To all People to whom these Presents shall come I, Isaac Sawyer of Falmouth in the County of Cumberland and Province of Massachusetts Bay in New England, Yeoman, for and in Consideration as well of Love, Good Will and Natural affection which I have and do bear unto my Son Thomas Sawyer of Falmouth, aforesaid, Yeoman....... being the land, whereon I now dwell containing 119 acres, exclusive of 71/2 acres included in the bounds aforesaid, which I heretofore sold my Son-n-law, Benjamin Stevens, which land I purchased in 1726 and 1741.
Thomas Sawyer aquires his father's property and makes a legal bond to pay to his brothers and sisters: April 14, 1762
"What I proposed to have given my children in my will, if I had made any"
To my son, Edward Sawyer, conditioned for the payment of Twenty pounds, also a bond from him to my daughter Elizabeth Jenks (Jinks) conditioned for the payment of six Pounds, thirteen Shillings and four Pence & also a bond from him to my Daughter Judith Bracket conditioned for the Payment of Six Pounds, thirteen Shillings and Four Pence....The document also records a statement from Abraham Sawyer, dated later.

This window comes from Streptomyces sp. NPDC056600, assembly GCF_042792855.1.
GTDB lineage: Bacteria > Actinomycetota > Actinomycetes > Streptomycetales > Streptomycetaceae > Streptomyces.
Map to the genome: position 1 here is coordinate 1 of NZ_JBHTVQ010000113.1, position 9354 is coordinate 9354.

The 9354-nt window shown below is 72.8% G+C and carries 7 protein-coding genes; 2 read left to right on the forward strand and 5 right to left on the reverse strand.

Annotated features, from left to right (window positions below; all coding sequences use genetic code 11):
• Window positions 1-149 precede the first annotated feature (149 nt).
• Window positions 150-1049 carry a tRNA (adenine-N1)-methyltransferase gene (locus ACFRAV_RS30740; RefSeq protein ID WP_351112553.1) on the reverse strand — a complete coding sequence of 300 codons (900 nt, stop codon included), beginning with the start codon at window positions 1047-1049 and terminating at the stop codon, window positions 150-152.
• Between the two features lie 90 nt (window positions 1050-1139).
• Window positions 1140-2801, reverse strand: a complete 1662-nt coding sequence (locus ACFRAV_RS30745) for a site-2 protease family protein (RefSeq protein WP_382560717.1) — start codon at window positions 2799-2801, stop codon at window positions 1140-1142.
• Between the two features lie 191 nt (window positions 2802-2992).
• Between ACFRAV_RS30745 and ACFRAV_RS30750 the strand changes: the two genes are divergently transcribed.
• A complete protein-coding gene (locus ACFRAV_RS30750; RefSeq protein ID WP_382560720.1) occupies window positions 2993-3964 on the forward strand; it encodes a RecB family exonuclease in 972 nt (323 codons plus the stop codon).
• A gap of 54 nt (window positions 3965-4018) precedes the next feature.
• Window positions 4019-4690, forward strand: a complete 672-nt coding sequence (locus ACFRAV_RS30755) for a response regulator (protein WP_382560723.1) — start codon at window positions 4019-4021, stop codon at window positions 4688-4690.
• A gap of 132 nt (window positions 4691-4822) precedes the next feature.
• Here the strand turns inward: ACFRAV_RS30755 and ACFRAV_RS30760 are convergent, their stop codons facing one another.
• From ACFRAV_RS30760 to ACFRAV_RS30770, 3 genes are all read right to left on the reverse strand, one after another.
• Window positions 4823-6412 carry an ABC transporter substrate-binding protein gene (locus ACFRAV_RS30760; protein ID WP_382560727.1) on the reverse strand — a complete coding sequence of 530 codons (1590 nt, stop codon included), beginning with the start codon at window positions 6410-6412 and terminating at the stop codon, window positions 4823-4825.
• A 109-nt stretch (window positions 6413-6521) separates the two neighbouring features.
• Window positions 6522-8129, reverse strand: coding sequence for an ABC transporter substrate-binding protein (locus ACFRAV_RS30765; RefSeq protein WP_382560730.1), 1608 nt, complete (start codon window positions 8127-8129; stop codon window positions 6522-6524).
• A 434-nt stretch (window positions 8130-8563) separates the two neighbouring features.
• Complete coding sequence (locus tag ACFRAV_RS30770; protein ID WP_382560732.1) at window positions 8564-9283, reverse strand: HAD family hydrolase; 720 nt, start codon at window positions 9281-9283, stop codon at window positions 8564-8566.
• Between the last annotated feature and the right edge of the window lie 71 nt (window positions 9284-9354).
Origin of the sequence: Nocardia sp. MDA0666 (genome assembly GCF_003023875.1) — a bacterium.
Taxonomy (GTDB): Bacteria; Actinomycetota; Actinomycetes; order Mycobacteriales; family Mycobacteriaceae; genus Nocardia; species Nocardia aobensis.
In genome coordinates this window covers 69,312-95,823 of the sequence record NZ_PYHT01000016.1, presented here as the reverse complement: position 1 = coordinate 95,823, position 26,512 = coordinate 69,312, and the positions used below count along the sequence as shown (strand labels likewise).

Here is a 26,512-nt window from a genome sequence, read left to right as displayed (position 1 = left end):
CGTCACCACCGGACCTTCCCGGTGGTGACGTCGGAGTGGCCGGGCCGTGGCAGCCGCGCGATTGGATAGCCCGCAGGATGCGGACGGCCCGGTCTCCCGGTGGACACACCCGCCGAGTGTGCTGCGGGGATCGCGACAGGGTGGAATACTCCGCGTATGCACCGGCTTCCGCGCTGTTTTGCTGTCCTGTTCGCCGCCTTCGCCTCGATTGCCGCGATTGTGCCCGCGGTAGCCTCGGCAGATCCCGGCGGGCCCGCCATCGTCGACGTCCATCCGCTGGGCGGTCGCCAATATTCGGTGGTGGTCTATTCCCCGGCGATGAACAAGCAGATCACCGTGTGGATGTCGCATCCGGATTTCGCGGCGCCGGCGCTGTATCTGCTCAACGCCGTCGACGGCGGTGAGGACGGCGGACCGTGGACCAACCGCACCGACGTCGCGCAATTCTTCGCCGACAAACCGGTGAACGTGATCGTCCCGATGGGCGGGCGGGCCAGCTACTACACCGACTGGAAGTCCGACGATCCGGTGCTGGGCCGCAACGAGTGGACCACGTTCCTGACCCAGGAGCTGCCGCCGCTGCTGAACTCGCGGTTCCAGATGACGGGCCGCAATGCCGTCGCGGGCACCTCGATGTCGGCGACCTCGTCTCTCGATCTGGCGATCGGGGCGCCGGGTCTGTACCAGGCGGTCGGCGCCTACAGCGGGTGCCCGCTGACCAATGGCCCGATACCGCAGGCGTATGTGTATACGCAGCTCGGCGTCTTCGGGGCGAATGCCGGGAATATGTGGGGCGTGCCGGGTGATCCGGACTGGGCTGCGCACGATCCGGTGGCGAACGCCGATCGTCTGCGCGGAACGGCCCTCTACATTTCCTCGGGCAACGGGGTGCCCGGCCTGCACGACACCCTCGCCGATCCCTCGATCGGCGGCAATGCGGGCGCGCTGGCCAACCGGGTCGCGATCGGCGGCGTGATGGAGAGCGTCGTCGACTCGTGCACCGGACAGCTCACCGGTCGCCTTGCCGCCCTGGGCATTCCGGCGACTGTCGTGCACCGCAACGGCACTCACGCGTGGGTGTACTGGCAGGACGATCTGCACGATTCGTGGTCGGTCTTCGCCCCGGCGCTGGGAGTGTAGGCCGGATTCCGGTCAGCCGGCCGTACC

Rec'd of my Brother Thomas Sawyer, One Hundred six Pounds thirteen Shillings and four Pence in full of What was said to be paid by him in the afore mentioned Deed.Abraham Sawyer Cumberland County, Falmouth, May 4th, 1762
In testimony where of I have, here-unto, set my hand and seal, the fourteenth Day of April, Annoque Domini, One Thousand-Seven Hundred and Sixty-two.Isaac Sawyer (Seal) Signed, Sealed and Delivered in the Presence of